At another point in the interview, Mr. Kubiš appealed to the Taliban to “stop killing the civilians” and “behave according to the international laws, including international humanitarian law.” “For me, what is important is that they will start working, start acting in such a way that would correlate with the wishes of the Afghan people, the wishes [that] are clear: security, peace, justice, protection of the lives of the people, not acting against the lives of the people,” the UN Special Representative said.
In reference to the question relating to the “peace talks” with the Taliban, Mr. Kubiš noted: “It is not the international community; it is Afghanistan and Afghans that are talking about the need for peace and reconciliation, on terms that are clearly defined, with expectations that are clearly defined as well.”
“The country needs peace and reconciliation on certain conditions and the international community here will be ready to assist, but again, based on certain parameters and conditions … What is important is that it should be a process of Afghans talking to Afghans, assisted and facilitated by the international community,” said the Special Envoy.
On the question relating to the level of preparedness on the part of the Afghan authorities and electoral bodies for the potential second round of elections, the head of UNAMA said that it was not yet clear if the run-off will be needed. But should it be required, he was assured by the IEC officials that “they [Afghan election bodies] will be ready and prepared in case of need” to support the second round of polls.
He added that it was “the responsibility of the government, of the state to provide support to their independent electoral institutions, because otherwise they would not be fully independent … and [hinge] only on the money coming from abroad.”
As for the United Nations and international community’s support, “I can tell you that the international community, through the so called UNDP ELECT II project, …has [already] budgeted, in case of need, to complement the government budget for the second round of the election and I can even add that the budget of the UNDP ELECT is there already, and approved by the donors according to 100 per cent of the requirements, for the  parliamentary elections,” said Mr. Kubiš.
When asked about the role of Pakistan in the peace process, the Special-Representative said that the with the beginning of the term of Prime Minister Nawaz Sharif, there was “a strong political will to address all the questions and to come and help [find] all the solutions that could gradually bring peace, stability and security to Afghanistan and to the region.” He stressed that peace, stability and security in Afghanistan is an essential prerequisite for a stable region.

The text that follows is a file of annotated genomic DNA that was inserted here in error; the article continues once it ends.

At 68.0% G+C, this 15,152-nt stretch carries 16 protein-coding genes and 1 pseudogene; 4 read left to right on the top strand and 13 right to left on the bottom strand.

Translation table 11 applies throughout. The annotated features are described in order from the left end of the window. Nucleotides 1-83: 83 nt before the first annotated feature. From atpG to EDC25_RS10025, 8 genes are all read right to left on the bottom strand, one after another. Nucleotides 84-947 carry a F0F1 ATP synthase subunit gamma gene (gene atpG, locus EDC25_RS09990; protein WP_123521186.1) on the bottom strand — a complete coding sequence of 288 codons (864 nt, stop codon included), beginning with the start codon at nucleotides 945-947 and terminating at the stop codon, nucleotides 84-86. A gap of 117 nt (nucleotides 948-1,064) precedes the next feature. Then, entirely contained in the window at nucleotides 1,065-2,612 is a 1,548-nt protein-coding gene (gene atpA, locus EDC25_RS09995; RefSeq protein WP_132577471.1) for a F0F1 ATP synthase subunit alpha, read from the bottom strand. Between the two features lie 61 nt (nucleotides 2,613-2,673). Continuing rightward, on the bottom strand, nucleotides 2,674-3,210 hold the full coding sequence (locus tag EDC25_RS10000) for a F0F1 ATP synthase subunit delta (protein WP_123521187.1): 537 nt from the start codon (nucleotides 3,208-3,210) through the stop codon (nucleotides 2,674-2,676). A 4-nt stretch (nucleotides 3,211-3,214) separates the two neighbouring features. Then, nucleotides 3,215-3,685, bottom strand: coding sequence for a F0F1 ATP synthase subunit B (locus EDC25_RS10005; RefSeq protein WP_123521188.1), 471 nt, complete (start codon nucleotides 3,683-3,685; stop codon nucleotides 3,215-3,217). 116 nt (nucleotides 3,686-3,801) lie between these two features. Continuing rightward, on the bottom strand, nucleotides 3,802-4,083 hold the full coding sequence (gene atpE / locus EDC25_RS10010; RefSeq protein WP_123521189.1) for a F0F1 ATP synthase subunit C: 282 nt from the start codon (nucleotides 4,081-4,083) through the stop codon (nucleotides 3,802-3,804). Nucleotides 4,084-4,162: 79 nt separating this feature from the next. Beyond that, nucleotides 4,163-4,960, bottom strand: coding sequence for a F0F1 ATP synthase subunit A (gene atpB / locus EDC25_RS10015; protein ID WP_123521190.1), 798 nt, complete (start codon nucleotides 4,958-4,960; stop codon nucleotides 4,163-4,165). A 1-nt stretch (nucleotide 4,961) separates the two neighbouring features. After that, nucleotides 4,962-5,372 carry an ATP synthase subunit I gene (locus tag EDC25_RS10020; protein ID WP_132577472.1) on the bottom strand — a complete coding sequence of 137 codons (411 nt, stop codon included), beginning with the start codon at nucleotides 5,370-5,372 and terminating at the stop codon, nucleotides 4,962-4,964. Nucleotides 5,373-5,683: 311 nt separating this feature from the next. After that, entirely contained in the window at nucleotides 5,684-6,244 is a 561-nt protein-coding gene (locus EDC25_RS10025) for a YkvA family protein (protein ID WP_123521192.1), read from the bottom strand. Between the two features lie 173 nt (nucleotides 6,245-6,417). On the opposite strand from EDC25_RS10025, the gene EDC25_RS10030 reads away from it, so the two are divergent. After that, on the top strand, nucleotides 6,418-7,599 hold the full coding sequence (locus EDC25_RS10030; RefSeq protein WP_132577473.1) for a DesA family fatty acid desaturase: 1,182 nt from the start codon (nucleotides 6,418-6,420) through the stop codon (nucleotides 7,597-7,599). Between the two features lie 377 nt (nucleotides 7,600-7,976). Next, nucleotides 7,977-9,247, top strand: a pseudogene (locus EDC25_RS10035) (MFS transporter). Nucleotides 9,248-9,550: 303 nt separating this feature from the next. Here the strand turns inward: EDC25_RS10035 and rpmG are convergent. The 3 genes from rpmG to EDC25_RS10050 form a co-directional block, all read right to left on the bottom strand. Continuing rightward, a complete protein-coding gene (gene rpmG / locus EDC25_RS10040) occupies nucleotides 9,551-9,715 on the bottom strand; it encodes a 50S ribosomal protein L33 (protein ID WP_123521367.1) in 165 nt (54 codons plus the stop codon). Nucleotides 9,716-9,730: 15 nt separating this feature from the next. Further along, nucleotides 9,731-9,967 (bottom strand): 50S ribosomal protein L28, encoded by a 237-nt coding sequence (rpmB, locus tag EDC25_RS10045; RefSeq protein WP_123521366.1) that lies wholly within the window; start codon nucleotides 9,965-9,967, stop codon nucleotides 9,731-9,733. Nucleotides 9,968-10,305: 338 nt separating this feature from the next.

To another query about the Bilateral Security Agreement (BSA), the UN Envoy said that it was a bilateral matter between Afghanistan and the United States; however he termed it as an important element in shaping the environment in the country.
“We understand very well that the environment in Afghanistan would be different with Bilateral Security Agreement as a trigger for continuous engagement of not only the United States, but [of] many other countries, some donors of Afghanistan for days to come, for their lasting commitment and for their lasting support for the Afghan National Security Forces,” said the UN Special Envoy.
H added however that “without BSA, it doesn’t mean that the international community will disappear, but the degree of support will be different, the focus of the support will be different and definitely it will not be in such a quantity as, in my opinion, needed for the needs of Afghanistan.”
When asked about the future role of UNAMA, the Special-Representative said: “Let’s put it like this; it is a year of transition, but our partnership will not transition; our partnership is lasting.”
“We have been operating here for decades [at the invitation of the Government of Afghanistan], and we assume we will be asked to continue our operations and support Afghanistan for many years to come in many areas, [including] education, health care, agriculture, women’s rights,” said Mr. Kubiš.
Another part of UNAMA’s mandate, he added is “to provide good offices and facilitation and continue steps and other measures to facilitate peace and reconciliation if that would be the wishes of the Afghans.”
“We are here [in Afghanistan], strongly engaged and will remain strongly engaged also in the future,” concluded the Secretary-General’s Special Representative.